Students receive professional experience at artificial breeding unit

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Sydney Bigger, senior in animal science, follows a bull from his pen to the artificial breeding unit main building on April 17, 2017. (Regan Tokos | The Collegian)

The promotion of livestock genetics has continuously been researched over the years because of steps taken to improve technology and science for livestock genetics in the production process.

The Kansas Artificial Breeding Service Unit at Kansas State’s mission is to serve livestock producers in the Midwest and help promote beef and dairy cattle genetics.

The unit is a bull stud service unit that works with the department of animal sciences and industry, and it serves as a tool for education and employment for students while also helping livestock producers — primarily cattle producers — with genetics in their herds.

A “bull stud” service is operated from collecting bull semen, sorting through it and checking fertility of the samples. The unit provides this service for the Midwest and services about 600-700 bulls every year.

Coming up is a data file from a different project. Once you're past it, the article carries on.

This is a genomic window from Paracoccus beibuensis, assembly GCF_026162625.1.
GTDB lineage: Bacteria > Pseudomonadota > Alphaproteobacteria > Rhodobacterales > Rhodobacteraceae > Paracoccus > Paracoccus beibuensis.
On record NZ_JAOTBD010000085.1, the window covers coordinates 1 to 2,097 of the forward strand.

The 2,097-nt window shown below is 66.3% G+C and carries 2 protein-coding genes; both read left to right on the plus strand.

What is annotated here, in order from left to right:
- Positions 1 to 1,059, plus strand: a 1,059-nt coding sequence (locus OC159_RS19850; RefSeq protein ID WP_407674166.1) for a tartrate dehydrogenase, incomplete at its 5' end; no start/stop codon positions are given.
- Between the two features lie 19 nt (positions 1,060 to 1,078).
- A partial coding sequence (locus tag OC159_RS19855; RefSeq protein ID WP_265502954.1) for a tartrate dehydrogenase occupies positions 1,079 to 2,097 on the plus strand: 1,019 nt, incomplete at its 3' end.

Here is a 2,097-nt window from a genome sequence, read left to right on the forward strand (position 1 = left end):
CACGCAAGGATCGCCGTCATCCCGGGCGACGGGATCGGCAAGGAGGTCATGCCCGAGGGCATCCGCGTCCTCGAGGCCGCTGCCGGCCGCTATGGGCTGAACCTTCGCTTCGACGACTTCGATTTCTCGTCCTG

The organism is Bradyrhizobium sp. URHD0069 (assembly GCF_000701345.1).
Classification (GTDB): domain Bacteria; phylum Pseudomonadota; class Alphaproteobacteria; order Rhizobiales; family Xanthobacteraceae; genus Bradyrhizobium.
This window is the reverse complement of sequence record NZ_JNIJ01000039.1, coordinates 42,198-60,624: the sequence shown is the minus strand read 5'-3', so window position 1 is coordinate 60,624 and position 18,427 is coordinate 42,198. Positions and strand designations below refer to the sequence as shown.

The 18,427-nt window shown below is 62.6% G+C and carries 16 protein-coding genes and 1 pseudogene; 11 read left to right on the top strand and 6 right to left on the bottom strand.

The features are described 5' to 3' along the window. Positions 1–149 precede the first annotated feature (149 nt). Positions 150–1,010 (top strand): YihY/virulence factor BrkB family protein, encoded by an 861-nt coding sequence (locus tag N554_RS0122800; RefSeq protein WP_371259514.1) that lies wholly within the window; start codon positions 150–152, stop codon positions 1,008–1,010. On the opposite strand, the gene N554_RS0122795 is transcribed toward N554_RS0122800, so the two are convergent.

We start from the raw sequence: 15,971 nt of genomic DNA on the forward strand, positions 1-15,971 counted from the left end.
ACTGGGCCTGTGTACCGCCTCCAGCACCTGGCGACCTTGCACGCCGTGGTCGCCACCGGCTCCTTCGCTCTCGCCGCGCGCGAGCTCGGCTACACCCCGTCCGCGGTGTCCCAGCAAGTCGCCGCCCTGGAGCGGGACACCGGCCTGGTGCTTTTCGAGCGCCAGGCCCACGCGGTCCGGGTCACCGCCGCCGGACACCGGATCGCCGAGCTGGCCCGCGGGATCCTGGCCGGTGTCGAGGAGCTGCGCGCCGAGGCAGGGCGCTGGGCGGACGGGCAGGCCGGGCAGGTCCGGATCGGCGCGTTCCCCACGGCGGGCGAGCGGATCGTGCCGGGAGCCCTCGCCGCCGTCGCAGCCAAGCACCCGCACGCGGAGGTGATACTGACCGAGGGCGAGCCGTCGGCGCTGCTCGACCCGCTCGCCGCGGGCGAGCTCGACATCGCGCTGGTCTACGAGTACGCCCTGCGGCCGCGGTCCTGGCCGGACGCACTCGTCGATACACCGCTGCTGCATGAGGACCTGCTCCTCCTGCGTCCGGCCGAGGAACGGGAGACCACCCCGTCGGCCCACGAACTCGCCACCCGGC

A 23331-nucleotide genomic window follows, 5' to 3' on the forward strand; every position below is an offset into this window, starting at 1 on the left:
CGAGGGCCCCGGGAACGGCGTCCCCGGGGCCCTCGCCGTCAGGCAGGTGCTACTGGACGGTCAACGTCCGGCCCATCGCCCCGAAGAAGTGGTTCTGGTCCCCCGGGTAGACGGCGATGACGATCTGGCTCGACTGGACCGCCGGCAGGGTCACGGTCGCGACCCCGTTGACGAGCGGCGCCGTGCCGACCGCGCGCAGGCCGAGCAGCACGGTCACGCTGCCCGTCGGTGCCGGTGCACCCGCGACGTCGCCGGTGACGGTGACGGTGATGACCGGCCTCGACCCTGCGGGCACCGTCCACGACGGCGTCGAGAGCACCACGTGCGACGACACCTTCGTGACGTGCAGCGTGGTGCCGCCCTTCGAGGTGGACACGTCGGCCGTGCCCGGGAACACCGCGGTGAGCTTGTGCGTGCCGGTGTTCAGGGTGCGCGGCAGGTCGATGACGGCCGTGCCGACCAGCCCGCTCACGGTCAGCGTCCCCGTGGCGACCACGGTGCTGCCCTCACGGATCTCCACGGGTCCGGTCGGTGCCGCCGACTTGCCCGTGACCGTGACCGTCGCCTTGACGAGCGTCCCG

The unit also provides breeding soundness exams and tissue sample collections for producers to check the status of fertility of these bulls. Breeding soundness exams are systematic evaluations of males that test their reproductive potential — including mating ability and libido — and an assessment of sperm production and quality.

The unit freezes approximately 60,000 straws of semen in a year, houses about 30-35 bulls and does not own any of the animals or semen samples. The facility also assists producers with their service of being able to store semen straws or tanks in the storage room for their customers.